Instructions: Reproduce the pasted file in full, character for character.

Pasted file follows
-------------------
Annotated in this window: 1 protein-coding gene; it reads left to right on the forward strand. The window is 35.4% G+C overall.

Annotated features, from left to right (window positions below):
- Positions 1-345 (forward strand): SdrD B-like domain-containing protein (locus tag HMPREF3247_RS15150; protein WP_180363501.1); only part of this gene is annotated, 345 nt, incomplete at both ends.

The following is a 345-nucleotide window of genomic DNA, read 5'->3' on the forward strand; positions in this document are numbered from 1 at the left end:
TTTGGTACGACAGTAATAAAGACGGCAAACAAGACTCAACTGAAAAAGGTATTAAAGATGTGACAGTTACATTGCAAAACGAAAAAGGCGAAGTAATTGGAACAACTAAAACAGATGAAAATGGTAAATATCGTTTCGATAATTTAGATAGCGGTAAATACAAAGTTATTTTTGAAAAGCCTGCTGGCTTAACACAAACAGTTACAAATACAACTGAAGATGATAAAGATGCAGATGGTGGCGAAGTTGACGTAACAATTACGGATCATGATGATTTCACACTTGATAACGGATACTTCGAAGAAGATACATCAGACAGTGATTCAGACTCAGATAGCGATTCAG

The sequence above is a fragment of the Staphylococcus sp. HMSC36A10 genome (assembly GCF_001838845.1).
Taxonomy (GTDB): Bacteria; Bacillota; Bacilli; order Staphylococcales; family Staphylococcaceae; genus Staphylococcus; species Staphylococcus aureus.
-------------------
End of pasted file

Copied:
Annotated in this window: 1 protein-coding gene; it reads left to right on the forward strand. The window is 35.4% G+C overall.

Annotated features, from left to right (window positions below):
- Positions 1-345 (forward strand): SdrD B-like domain-containing protein (locus tag HMPREF3247_RS15150; protein WP_180363501.1); only part of this gene is annotated, 345 nt, incomplete at both ends.

The following is a 345-nucleotide window of genomic DNA, read 5'->3' on the forward strand; positions in this document are numbered from 1 at the left end:
TTTGGTACGACAGTAATAAAGACGGCAAACAAGACTCAACTGAAAAAGGTATTAAAGATGTGACAGTTACATTGCAAAACGAAAAAGGCGAAGTAATTGGAACAACTAAAACAGATGAAAATGGTAAATATCGTTTCGATAATTTAGATAGCGGTAAATACAAAGTTATTTTTGAAAAGCCTGCTGGCTTAACACAAACAGTTACAAATACAACTGAAGATGATAAAGATGCAGATGGTGGCGAAGTTGACGTAACAATTACGGATCATGATGATTTCACACTTGATAACGGATACTTCGAAGAAGATACATCAGACAGTGATTCAGACTCAGATAGCGATTCAG

The sequence above is a fragment of the Staphylococcus sp. HMSC36A10 genome (assembly GCF_001838845.1).
Taxonomy (GTDB): Bacteria; Bacillota; Bacilli; order Staphylococcales; family Staphylococcaceae; genus Staphylococcus; species Staphylococcus aureus.